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Argentine government and organized labour clash in first day of a week of conflicts

Tuesday, January 31st 2012 - 05:24 UTC
Full article 4 comments
Federal Planning Minister De Vido: ‘when the post office belonged to Macri none of this happened’ Federal Planning Minister De Vido: ‘when the post office belonged to Macri none of this happened’

The Argentine government as was anticipated by organized labour woke on Monday to the first day of a week of conflicts over salary and work conditions, taking as the leading case for the struggle the Argentine post office and its distribution fleet.

The truckers unions run by Hugo and Pablo Moyano (father and son) blocked off on Monday the entrances to various Correo Argentino mail depots, while Planning Minister Julio De Vido defended the company assuring that “it does not have any contracts allowing poor labour conditions”

“It is surprising that these things are being said now, especially because when the post office belonged to Macri (Conservative mayor of the City of Buenos Aires) and was under fire because workers were being let go without explanation, nobody said anything” underlined De Vido, adding that “surely the interests of the private mail companies are behind all of this.”

“All of the Correo Argentino workers are under a management scheme as indicated by law,” highlighted De Vido while dismissing the accusations made by the unionists against the company’s current working conditions.

Amid the tensions between organized labour CGT boss Hugo Moyano and the Government, the Correo Argentino teamsters’ union met for talks at their headquarters led by Pablo Moyano, in order to discuss what further action is to be taken with regard to their protests.

During the meeting, the teamsters decided to put together their “battle plan” which included the blocking-off of Correo Argentino offices.

The uniondid not rule out plans for a national strike with a march toward Buenos Aires City Plaza de Mayo, especially if in the next few hours negotiations are not organized between the company and the Labour Ministry.

“The battle plan continues in defence of the legitimate job placements. The march is foreseen, but first of all we are looking to open negotiation talks. There is no total trucker strike, and when one is decided on, it will be announced by the secretary general of the union”

However the head of the taxi drivers’ union Omar Viviani acknowledged that there are “rifts” within the CGT labour confederation union due to the current differences between the organization’s leader Hugo Moyano and President Cristina Fernández. He warned that “there are some comrades who do not support a confrontation with the Government.”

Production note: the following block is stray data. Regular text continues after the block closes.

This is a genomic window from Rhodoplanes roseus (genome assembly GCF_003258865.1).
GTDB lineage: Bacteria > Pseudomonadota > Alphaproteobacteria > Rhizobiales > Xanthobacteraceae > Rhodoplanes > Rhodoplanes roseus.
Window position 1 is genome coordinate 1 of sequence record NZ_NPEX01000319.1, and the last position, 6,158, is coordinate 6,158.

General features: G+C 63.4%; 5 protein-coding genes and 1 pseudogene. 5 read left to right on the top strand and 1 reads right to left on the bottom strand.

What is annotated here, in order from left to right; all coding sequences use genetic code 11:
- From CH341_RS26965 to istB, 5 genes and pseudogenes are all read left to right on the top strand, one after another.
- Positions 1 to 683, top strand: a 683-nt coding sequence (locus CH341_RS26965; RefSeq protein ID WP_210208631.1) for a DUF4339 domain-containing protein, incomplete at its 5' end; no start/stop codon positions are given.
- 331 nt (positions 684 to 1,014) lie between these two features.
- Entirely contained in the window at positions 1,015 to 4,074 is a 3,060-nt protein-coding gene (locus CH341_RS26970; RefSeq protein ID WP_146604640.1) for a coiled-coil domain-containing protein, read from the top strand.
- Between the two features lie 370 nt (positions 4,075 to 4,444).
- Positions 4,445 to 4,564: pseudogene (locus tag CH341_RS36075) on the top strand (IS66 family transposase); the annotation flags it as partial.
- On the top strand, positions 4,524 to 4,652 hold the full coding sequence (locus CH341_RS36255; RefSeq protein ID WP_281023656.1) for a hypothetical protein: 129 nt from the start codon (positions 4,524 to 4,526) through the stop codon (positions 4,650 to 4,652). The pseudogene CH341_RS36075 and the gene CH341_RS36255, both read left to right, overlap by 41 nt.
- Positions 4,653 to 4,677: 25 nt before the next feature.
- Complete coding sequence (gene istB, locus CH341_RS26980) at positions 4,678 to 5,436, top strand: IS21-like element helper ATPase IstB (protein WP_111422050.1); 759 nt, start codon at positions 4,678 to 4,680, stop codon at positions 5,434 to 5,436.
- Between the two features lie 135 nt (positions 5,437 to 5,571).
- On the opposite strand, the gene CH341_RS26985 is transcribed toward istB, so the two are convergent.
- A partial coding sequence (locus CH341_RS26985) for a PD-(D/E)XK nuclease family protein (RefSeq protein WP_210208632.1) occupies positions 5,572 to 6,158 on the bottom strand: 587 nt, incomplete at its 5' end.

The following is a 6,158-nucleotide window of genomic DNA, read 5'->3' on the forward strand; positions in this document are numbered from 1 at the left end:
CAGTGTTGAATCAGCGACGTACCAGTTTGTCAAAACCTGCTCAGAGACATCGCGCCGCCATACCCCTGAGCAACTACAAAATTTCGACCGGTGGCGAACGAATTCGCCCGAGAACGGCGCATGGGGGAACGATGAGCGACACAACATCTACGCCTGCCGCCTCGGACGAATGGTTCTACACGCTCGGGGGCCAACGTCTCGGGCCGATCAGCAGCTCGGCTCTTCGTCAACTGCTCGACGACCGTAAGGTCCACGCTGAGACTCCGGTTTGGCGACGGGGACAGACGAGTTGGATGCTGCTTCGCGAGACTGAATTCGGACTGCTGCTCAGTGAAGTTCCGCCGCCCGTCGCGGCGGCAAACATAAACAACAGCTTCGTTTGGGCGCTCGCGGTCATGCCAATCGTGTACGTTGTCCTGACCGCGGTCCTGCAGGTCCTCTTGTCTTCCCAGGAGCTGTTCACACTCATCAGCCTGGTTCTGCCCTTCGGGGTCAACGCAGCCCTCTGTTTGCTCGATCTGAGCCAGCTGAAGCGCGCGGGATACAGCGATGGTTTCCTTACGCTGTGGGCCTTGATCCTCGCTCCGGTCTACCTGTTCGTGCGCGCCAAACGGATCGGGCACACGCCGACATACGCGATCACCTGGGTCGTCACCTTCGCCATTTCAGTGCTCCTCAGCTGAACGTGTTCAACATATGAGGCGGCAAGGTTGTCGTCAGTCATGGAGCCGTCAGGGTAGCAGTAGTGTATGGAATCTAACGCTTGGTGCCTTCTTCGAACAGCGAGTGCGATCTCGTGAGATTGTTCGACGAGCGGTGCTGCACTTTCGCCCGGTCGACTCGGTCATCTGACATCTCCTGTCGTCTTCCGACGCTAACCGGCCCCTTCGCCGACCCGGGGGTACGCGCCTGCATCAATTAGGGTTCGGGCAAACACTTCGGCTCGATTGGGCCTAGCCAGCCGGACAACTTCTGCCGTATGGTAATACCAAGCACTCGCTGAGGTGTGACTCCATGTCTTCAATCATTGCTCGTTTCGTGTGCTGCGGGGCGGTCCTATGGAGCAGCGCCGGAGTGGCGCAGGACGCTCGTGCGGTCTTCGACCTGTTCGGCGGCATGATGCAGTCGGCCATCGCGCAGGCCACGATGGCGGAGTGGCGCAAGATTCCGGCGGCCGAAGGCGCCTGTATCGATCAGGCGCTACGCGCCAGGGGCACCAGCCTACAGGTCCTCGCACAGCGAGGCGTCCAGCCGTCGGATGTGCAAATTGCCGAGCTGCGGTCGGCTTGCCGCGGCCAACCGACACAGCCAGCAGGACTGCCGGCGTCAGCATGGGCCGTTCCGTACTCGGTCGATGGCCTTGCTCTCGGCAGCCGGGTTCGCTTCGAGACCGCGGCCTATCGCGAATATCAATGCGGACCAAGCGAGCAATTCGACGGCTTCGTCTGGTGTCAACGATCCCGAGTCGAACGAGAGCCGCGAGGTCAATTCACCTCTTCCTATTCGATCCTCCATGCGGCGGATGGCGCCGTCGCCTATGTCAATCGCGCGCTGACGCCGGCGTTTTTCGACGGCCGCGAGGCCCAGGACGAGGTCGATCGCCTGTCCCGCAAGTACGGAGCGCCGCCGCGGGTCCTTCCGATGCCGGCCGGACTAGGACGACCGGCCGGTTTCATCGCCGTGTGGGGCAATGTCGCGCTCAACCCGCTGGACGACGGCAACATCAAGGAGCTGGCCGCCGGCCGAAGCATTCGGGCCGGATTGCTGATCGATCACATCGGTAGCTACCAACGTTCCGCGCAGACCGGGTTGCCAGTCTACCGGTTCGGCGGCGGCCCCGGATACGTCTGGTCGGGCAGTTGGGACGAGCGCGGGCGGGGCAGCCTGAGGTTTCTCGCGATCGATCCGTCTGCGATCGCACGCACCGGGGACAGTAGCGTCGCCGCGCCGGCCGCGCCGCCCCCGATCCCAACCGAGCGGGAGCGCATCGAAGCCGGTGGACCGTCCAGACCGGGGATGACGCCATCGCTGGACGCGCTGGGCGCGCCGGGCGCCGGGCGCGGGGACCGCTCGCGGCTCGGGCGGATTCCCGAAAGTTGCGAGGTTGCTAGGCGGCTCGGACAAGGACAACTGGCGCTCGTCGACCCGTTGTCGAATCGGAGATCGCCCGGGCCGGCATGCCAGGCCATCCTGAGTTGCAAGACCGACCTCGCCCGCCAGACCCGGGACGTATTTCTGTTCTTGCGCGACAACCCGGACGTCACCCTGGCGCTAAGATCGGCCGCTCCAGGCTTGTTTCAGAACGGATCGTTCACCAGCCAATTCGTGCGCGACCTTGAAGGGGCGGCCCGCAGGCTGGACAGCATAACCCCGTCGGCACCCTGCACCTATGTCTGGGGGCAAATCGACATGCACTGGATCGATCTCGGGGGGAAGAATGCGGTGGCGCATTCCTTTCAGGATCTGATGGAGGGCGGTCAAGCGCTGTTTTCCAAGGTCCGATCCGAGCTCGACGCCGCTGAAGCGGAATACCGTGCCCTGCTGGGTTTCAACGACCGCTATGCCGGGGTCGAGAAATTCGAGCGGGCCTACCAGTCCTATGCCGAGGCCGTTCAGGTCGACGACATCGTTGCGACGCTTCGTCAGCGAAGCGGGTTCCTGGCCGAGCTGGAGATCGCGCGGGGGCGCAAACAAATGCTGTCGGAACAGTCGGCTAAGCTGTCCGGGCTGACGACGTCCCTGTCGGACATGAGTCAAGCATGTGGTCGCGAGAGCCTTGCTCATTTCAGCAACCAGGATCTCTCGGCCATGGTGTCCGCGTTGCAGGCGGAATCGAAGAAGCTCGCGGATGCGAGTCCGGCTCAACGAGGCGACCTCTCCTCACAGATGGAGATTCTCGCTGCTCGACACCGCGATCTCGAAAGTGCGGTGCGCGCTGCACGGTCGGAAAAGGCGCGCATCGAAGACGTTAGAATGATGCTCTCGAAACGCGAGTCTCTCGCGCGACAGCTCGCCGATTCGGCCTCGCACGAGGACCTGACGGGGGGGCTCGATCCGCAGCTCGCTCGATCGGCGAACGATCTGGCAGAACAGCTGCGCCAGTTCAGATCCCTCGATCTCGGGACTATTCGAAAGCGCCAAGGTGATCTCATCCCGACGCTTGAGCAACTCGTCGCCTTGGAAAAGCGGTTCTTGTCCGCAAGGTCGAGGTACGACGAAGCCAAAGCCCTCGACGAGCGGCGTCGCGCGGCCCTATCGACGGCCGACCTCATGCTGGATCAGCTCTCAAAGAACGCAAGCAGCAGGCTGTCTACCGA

Viviani, who is part of Moyano’s inner circle, admitted that the teamster leader is making some claims that “maybe do not represent the CGT in its entirety,” and tried to tone down the latest verbal escalation between unionists and Government officials, explaining that “there’s always time to return to dialogue.”

“This is a matter that has been brought up by Moyano. There are some rifts because there are some comrades who do not support a confrontation with the Government. But there’s always time to return to dialogue, to be conciliatory,” he explained.

However, the unionist said that he agrees with Moyano’s claim that the collective bargaining talks should be discussed by using the inflation levels at the supermarket, and not the 18% levels that Government suggests.

“The issue is that the Government has pegged talks to a certain percentage, while most of the unions say that percentage is not enough. We will always have this discussion, but it is also true that an 18% increase in wages is not enough for the workers’ movement,” he assured.

Categories: Economy, Politics, Argentina.

Top Comments

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  • GeoffWard2

    National strikes and marches = confrontation.

    It necessitates 'defense of the state', and will put the military as well as the police on the streets to confront.

    The 'ante will be upped' because that is the purpose of the confrontation. The public have already been primed.

    The 'unions'' intent is to get some of the 'forces of law and order' to step across the lines and change sides.

    This potentiates the use of weapons,
    and the Arab Spring jumps to a new continent.

    Anticipate extreme viciousness if this kicks off.
    There is a track record.

    Jan 31st, 2012 - 11:03 am 0
  • Yuleno

    Well Geoff that might be the case,but there are new ways of handling disputes.Intimidation is much less visible and has hard and soft versions.Or is the action deep seated and has wide support.Equality and wealth distribution needs addressing,I think?

    Jan 31st, 2012 - 01:51 pm 0
  • Welsh Wizard

    Geoff. The Arab spring is not going to move to Argentina, not a chance. Yes, in BA, the police and others may well be heavy handed (Macri has a track record with this) but there will be no revolution. All that will happen is that people will have to start coming to terms with the fact that their inflation rate rises will now only match government inflation figures rather than actual inflation figures. Support for CFK might start to dwindle slightly but there will be no revolution.

    Jan 31st, 2012 - 02:27 pm 0
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